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Lesson 12: Kernel-mode Thread Sync (aka: Why I love Gentoo)

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1 Lesson 12: Kernel-mode Thread Sync (aka: Why I love Gentoo)
Win32 Programming Lesson 12: Kernel-mode Thread Sync (aka: Why I love Gentoo)

2 Where are we? Yay! We can communicate between threads
But, we’ve only talked about doing this in User-mode until now Sometimes, you need to go kernel-mode Why should we avoid this?

3 Limitations Interlocked functions never put the thread in a WAIT state
Critical Sections only work within a particular process – don’t work between processes But… kernel-objects take a lot of effort… and I do mean a lot

4 Signaled/Non-signaled Objects
Can use almost any kernel object as a method of thread synchronization Each object can be in a signaled or non-signaled state State change is controlled by what type of object it is Can put a thread in a wait state and wait for a signaling event

5 Signaling Powerful, as you can make sure you don’t execute until a particular event happens Thread puts itself into the WAIT state and won’t be scheduled until the object is signaled

6 Wait Functions Voluntarily go into a WAIT state until OBJECT is signaled WaitForSingleObject( HANDLE hObject, DWORD dwMilliseconds); Can use INFINITE E.g. WaitForSingleObject(hProcess, INFINITE) Waits forever until a process exits

7 Example DWORD dw = WaitForSingleObject(hProcess, 5000); switch (dw) {    case WAIT_OBJECT_0:       // The process terminated.       break;    case WAIT_TIMEOUT:       // The process did not terminate within 5000 milliseconds.       break;    case WAIT_FAILED:       // Bad call to function (invalid handle?)       break; }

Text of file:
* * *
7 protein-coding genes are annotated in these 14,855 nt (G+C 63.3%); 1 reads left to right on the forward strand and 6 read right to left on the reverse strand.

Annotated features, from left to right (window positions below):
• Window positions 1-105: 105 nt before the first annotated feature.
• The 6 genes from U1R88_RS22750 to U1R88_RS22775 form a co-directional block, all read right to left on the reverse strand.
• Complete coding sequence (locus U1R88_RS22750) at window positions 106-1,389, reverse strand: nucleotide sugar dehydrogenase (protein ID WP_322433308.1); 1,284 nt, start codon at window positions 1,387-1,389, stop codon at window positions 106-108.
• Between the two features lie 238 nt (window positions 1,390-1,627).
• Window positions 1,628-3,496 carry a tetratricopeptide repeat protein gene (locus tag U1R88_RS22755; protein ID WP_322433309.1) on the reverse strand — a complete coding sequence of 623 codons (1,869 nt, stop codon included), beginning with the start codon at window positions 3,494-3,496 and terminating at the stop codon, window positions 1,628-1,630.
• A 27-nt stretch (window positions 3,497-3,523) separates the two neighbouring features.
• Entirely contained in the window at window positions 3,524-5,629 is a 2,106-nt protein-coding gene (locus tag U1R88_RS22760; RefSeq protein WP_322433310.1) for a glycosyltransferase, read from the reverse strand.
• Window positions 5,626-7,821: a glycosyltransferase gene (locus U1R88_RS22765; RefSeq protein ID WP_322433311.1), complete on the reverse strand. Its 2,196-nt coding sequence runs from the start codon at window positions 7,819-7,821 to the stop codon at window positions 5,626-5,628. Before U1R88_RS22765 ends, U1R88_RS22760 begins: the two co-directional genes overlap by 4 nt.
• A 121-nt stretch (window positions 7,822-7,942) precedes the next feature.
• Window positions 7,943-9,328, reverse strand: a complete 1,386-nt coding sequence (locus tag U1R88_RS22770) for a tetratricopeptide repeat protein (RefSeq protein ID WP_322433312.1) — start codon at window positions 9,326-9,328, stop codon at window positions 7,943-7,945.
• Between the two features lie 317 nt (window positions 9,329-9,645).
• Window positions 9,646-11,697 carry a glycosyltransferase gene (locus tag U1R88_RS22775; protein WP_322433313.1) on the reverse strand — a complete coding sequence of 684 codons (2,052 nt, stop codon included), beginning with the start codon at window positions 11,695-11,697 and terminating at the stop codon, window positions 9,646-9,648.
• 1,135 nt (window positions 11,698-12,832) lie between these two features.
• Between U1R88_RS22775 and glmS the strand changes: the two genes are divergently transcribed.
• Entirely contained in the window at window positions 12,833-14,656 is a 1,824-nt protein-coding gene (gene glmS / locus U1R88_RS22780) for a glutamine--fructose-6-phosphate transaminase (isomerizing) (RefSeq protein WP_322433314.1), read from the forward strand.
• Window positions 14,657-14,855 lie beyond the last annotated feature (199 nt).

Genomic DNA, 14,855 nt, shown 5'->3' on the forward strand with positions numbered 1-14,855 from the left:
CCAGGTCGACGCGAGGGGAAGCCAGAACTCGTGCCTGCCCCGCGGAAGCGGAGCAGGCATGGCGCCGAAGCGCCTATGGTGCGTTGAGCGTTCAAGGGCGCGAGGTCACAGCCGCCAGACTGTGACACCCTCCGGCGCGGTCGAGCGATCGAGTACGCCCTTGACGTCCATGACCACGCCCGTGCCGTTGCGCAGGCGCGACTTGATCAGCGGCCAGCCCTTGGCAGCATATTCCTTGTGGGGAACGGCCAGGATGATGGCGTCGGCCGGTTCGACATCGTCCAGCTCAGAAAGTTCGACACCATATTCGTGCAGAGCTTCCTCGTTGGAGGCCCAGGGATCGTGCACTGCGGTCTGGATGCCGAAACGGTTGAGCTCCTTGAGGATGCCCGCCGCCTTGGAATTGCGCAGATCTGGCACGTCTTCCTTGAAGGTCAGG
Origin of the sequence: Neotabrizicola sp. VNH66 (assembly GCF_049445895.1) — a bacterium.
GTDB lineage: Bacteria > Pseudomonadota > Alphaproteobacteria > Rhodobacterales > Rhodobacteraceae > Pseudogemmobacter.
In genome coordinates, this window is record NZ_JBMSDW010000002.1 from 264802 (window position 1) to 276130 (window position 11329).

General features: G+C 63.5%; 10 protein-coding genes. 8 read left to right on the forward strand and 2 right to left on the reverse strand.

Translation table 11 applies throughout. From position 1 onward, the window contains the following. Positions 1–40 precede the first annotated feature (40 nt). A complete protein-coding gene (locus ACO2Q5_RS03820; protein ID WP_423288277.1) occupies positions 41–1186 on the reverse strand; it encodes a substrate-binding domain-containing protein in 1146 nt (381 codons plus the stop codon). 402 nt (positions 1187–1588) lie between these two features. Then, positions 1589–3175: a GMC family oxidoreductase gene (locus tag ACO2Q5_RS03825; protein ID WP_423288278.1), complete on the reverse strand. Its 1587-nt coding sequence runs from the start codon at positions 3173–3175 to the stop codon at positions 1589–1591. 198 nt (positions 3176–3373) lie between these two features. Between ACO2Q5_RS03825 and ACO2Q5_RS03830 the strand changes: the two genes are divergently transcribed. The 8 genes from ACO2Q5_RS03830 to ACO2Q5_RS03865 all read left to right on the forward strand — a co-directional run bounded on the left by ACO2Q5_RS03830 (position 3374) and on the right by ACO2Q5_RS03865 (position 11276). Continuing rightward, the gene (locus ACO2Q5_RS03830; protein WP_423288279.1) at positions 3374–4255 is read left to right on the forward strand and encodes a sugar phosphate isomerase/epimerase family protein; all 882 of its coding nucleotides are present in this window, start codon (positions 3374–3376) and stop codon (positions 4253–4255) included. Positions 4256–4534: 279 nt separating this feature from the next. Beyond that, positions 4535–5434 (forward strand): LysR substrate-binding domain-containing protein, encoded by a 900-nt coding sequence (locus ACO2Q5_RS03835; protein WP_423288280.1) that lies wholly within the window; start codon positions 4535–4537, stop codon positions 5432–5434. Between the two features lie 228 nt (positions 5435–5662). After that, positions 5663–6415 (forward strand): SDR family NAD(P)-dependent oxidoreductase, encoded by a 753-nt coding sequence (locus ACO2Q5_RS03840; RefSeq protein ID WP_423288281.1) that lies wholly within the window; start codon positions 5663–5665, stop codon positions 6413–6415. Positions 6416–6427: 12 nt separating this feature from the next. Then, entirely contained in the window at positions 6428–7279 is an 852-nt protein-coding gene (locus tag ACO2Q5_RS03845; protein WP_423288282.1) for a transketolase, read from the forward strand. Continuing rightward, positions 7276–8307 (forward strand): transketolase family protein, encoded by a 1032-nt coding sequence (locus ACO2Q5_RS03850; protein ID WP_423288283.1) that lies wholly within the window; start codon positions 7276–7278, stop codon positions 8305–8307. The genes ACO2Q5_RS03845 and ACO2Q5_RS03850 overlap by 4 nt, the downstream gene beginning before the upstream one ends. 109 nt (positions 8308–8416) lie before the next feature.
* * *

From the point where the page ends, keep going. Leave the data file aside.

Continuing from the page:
8 Multiple Objects… DWORD WaitForMultipleObjects(    DWORD dwCount,     CONST HANDLE* phObjects,    BOOL fWaitAll,    DWORD dwMilliseconds);  phObject points to an array of Objects Wait until one gets signaled or wait for all

9 Oops WaitForMultipleObjects works atomically
So, if two threads are waiting on the same objects what happens?

10 Event Kernel Objects Most basic of objects
Two kinds: manual (reset all waiting threads) and auto (reset only one waiting thread) HANDLE CreateEvent(    PSECURITY_ATTRIBUTES psa,    BOOL fManualReset,    BOOL fInitialState,    PCTSTR pszName);

11 Example Look at the Event example in the book…
Then let’s look at the next one…

12 Waitable Timer Kernel Objects
Used when you want to pause for a period of time (or regular intervals) Easy to create: HANDLE CreateWaitableTimer(    PSECURITY_ATTRIBUTES psa,    BOOL fManualReset,    PCTSTR pszName);

13 Setting the Timer… BOOL SetWaitableTimer(    HANDLE hTimer,    const LARGE_INTEGER *pDueTime,    LONG lPeriod,    PTIMERAPCROUTINE pfnCompletionRoutine,      PVOID pvArgToCompletionRoutine,      BOOL fResume );

14 Semaphore Kernel Objects
Used for Resource counting Contains Maximum resource count Current resource count Consider Server which can only handle 5 connections Need to keep track of how many connections are open

15 Creating a Semaphore Fairly simple:
HANDLE CreateSemaphore(    PSECURITY_ATTRIBUTE psa,    LONG lInitialCount,     LONG lMaximumCount,     PCTSTR pszName ); Examples are a little tricky – look this up in the book…

16 MutEx Lets a thread have mutually-exclusive access to a particular resource HANDLE CreateMutex(    PSECURITY_ATTRIBUTES psa,    BOOL fInitialOwner,    PCTSTR pszName); BOOL ReleaseMutex(HANDLE hMutex);

17 MutEx v. Critical Section

18 Other Thread Sync Functions
DWORD WaitForInputIdle(    HANDLE hProcess,    DWORD dwMilliseconds); Suspend yourself until hProcess has no input to deal with Can be used (sneakily) to feed messages into another process… *hehe*

19 SignalObjectAndWait Signal a kernel object and wait on another kernel object DWORD SignalObjectAndWait(    HANDLE hObjectToSignal,     HANDLE hObjectToWaitOn,    DWORD dwMilliseconds,    BOOL fAlertable);

20 Assignment Create a simple console application which calculates the prime factors of a given 32-bit unsigned int You should prompt for input from the console window and the command line However… you may use a maximum of 3 threads in your program, so you can be working out the answers in parallel Output for 8 should be 2\n2\n2\n And the entry/answer thread must always remain responsive Output must be printed VERTICALLY… if there’s more than 10 lines, you should pause and wait for keyboard input At no point when both threads are waiting to output should you be using CPU time – everything should be in the WAIT state 

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